The Wailers’ photo always had a certain classic, but noir, elegance to me. Actually, when compared with other band photos and album covers of the day, it is not very artsy, provocative, or romantic. It is just five guys and their instruments who look like they are having fun.
Later today, the Lava Pups will gather at the Doghouse to work on one 2014 (sorta) “resolution” -- a photo shoot. In an earlier post, it was described this way: “We could have a photo shoot with some cool looking shots. That would be an excuse for a new suit and skinny tie.”
For Robert and Sue, a photo shoot should be easy. With a Bachelors of Fine Art, Sue is an accomplished artist. She understands, knows, and visualizes composition, color, and perspective. She is imaginative, creative, and possesses artistic flair.
Robert is a veteran of several bands and, at one time, was a graphic designer. Band photos are old hat to him. He too understands, knows, and visualizes composition, color, and perspective.
Given our lack of artistic or band experience, Glenn and I are disadvantaged. Glenn, however, has an unflappable calm that allows him to adjust to almost any situation. I have watched a drum stick fly out of his hand and across the stage. But Glenn just grabs another stick and keeps going. No panic. No stress. Not even a change in facial expression. A photo shoot will be just another adjustment to him.
Unflappable (internal) calm does not describe me. Blessed -- and cursed -- with a versatile mind that switches between detailed analysis and scattered creativity, a photo shoot is an opportunity for a seemingly unending internal debate. A photo shoot may be an excuse for a new suit and skinny tie. But we have to look like what we are while keeping in mind the Madison Avenue adage that “image is everything.”
What image fits our band description? We describe our musical recipe as traditional surf plus a healthy dose of Northwest garage sensibility, a heaping spoonful of Link Wray edginess, and a pinch of punk irreverence. We let everybody know that we do not take ourselves too seriously and have fun making music.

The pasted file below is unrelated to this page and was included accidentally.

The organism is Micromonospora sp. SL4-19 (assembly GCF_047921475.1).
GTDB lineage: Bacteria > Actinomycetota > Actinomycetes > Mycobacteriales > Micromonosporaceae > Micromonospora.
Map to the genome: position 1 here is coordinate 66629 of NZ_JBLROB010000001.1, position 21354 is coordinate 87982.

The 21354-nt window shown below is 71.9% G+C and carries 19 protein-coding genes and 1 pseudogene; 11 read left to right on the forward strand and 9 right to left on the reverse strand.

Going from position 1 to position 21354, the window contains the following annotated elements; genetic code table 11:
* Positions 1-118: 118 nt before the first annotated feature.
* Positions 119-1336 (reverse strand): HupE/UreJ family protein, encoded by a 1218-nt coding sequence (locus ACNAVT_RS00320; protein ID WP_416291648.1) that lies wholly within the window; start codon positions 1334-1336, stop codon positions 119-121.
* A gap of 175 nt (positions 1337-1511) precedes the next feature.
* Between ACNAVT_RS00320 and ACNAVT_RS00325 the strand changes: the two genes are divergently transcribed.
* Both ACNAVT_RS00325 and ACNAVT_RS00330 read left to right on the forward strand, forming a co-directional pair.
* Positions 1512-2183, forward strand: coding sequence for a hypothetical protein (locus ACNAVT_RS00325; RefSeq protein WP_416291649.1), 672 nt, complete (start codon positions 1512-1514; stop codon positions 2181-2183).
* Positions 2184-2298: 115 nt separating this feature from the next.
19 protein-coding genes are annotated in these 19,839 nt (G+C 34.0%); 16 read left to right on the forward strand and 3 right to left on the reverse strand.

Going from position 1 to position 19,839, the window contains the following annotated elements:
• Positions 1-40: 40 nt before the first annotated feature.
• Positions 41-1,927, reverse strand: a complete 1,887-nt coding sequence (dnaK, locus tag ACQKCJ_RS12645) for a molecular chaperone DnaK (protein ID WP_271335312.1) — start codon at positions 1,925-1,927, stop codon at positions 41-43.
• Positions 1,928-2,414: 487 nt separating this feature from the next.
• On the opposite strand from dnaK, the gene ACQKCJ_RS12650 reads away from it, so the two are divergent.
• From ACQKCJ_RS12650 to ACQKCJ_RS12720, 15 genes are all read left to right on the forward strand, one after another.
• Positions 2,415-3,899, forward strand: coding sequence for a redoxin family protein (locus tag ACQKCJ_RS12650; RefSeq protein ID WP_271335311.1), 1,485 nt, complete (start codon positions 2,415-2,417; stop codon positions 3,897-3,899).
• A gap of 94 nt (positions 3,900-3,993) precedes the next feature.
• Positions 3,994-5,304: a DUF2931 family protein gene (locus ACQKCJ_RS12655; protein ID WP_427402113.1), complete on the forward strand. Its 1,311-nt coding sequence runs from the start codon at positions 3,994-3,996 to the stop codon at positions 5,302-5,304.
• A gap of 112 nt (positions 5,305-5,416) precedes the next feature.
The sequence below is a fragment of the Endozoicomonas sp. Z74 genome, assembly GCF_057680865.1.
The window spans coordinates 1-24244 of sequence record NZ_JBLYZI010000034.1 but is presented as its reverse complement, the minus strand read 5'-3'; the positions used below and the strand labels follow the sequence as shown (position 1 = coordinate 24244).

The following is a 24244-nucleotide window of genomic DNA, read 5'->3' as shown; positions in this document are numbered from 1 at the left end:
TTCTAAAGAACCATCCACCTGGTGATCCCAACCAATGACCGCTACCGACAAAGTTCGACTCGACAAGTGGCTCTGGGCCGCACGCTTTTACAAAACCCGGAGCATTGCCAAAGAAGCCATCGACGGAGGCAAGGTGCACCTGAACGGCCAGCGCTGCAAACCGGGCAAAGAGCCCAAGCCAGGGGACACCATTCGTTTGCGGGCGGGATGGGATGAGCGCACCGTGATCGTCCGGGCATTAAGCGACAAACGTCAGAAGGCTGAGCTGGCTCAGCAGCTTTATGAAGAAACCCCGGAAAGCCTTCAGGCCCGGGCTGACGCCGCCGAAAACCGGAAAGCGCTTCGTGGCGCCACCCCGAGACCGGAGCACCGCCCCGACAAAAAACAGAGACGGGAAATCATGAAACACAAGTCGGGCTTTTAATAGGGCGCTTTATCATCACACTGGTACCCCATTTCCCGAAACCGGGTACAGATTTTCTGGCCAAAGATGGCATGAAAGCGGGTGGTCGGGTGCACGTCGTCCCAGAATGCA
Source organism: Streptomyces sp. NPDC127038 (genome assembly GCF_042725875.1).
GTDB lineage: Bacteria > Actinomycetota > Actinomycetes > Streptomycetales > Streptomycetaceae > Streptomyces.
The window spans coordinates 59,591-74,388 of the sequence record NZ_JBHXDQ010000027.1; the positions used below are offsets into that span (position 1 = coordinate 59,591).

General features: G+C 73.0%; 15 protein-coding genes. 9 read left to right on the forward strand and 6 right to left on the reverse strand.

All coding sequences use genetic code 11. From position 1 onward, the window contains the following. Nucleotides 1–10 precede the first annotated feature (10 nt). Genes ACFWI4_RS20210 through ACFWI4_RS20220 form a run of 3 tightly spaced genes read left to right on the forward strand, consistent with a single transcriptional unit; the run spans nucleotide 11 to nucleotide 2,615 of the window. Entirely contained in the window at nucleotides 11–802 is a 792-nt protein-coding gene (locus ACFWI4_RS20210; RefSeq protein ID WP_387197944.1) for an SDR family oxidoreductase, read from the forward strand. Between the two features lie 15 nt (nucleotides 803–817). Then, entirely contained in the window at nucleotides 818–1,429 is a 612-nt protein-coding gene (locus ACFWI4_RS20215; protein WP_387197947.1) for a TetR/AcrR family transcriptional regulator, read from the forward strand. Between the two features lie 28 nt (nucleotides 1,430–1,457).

With that description, we certainly not cannot be portrayed as looking aloofly aloft. Or as four super serious sophisticates. The four of us dressed alike and having eyes uplifted as if contemplating some divine insight disconnects from our personalities and our music. Something that conveys perfection also is far afield.
Beaches, bikini-clad bimbos, bare-chested bravado, and boards seem a bit incongruent with four older folks from Sacramento. Waves and woodies? Not really. We practice in a warehouse in West Sacramento’s light industrial zone in the midst of severe drought conditions. Writing that conjures up thoughts as rechristening our music as “industrial surf.”
As the internal debate rages, I will stand in the closet, hand to chin, and contemplate what to take out for the photo shoot. Hawaiian shirt? Shorts? Hawaiian jacket? Paisley? Black? Flannel? All of the above? None of the above? All the while, I will question whether this is as good an idea as it seemed a week ago.
Maybe we will have photos for you by the end of the day. After all, this is the digital age. In none of them will we be aloofly aloft!